While Aysel’s depression is triggered over her father’s crime, Warga makes note to show how Aysel showed signs when she was growing up, so the novel doesn’t feel like one of those, “she’s depressed over something and now she’s all better, happy every after” novels. No, when we meet Aysel she is in the thick of her depression, has made the decision to commit suicide and is actively seeking help by having a suicide partner. And this is where I think Warga’s novel really shines. Reading the thought process of someone committed to taking their own life is very tough, but it is a thought process that is very real, hence making Aysel a fully-fleshed out character. It makes the reader empathize with Aysel, as we understand that when someone is at the point Aysel is, when they are in their darkest moments, it can be extremely hard to change their thinking. A person who is depressed to the point of committing suicide will not “just get over it”.  Aysel is actively looking forward to her death. As a teacher of teenagers, this was hard to read because I kept thinking about a student who came close to this point a few years ago, but reached out and got the help she needed. As the novel is told in first person, Aysel, unfortunately does not believe that she can find help or even capable of help. It was also those moments that the heart of Warga’s story really impacted me.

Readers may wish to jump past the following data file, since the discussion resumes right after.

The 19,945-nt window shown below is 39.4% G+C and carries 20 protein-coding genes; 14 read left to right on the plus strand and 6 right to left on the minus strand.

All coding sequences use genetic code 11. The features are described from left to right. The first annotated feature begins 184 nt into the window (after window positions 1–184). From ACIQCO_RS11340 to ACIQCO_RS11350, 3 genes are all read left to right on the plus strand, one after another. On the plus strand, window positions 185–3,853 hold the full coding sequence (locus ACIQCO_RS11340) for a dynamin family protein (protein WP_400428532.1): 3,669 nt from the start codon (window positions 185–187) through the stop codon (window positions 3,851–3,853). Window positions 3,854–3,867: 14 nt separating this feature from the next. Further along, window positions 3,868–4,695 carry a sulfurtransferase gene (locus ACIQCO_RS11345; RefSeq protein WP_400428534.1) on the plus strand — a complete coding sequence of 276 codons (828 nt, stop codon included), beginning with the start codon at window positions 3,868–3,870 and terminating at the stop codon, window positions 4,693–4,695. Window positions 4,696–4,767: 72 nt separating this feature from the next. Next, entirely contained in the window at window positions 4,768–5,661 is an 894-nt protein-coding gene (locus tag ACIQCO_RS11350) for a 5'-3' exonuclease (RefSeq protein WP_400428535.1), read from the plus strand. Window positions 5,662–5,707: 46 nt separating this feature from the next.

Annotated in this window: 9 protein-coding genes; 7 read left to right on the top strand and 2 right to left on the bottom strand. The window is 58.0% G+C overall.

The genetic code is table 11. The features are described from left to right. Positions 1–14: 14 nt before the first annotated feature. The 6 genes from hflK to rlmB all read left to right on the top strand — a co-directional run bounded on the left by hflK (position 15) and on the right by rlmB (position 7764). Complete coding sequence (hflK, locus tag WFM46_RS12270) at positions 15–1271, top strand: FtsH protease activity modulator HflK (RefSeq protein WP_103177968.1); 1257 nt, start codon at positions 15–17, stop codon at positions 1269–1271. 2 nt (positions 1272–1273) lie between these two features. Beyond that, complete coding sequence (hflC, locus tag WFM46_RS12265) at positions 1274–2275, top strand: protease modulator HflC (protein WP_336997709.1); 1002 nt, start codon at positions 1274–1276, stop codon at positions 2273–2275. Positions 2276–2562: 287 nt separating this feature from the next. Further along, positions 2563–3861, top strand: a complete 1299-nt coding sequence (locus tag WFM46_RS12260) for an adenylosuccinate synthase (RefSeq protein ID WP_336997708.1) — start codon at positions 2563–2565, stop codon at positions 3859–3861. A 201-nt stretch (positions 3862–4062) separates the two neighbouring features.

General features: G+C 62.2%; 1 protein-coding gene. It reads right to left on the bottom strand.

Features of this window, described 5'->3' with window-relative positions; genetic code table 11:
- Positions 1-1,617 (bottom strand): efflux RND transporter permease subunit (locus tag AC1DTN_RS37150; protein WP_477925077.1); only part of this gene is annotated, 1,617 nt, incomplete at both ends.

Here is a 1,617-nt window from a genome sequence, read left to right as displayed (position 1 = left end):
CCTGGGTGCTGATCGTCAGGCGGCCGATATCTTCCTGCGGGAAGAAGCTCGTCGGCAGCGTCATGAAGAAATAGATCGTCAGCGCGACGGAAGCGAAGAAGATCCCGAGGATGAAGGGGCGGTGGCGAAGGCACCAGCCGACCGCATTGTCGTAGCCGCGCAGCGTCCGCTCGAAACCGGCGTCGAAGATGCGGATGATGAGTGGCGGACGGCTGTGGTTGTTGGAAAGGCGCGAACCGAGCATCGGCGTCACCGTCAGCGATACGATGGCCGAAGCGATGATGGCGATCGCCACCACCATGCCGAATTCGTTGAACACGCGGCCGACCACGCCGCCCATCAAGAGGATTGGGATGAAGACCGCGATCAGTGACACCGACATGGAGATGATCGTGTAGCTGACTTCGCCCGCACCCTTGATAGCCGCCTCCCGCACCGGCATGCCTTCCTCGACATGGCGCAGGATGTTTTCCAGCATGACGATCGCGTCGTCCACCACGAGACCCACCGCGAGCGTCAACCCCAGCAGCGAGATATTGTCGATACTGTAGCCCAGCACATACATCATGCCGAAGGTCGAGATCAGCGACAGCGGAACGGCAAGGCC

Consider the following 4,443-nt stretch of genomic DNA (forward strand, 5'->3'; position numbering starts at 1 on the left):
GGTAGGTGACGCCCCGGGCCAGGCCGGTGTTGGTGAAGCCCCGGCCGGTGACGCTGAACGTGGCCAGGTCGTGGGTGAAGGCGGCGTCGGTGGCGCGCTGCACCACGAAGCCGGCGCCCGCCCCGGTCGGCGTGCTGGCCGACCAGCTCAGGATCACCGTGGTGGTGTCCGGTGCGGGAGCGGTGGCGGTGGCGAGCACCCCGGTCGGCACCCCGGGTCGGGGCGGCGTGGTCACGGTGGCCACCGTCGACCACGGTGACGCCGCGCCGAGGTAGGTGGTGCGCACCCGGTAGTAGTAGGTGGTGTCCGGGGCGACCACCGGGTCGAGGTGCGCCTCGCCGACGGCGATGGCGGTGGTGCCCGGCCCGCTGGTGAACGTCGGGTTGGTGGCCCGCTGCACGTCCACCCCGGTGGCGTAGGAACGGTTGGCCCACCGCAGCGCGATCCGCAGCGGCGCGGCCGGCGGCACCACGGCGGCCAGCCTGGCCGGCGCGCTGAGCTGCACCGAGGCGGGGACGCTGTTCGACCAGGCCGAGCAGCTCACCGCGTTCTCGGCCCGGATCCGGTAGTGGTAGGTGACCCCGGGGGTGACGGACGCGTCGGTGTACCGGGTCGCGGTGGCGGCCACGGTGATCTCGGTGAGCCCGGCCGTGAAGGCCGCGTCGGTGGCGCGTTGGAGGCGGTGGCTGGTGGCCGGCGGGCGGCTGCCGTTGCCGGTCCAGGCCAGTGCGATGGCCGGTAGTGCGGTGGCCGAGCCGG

It was also Aysel’s thoughts, her self-awareness about her depression that really made her a character to root for. She even personifies her depression, calling it a black slug, and it became a “villain” in a way. She has to actively fight against the black slug and sometimes she wins, sometimes she looses. I feel that having Aysel name her depression was a stroke of genius by Warga. It turned an illness that can be very abstract into something concrete. It allowed for readers who might not fully grasp how depression works into seeing the disease as a real obstacle in a person’s path. If people get anything out of this book, it will be that depression it is not just an imaginary illness in a person’s head, but a real tangible presence that they fight daily against.

And, I think, that is the beauty of Warga’s novel. The reader really connects with Aysel, with her wry humor, her love for her little brother, and how much she struggles with the slug that she fights daily. The reader knows that Aysel is a beautiful soul and really wants her to recognize her worth so she won’t continue to think about suicide, but is still willing to go on the journey that Warga lays out as Aysel begins to question her decision with Roman. The novel takes place over a span of 26 days, with each chapter counting down, and we are not privy to Aysel’s decision to live or die until almost the very end. And when she does, well…you just have to read the novel to find out.

Jasmine Warga’s debut novel is a beautiful and touching story about depression, family, friendship and love. It’s about answering the tough questions we have about ourselves, our place in our family and our world, but mostly it is about discovering and owning our own self worth. The messages and themes that My Heart & Other Black Holes explores is one that people of all ages can learn from and relate to.

Recommendation: If you are in the mood for a story with heart, run to the store and buy My Heart & Other Black Holes now!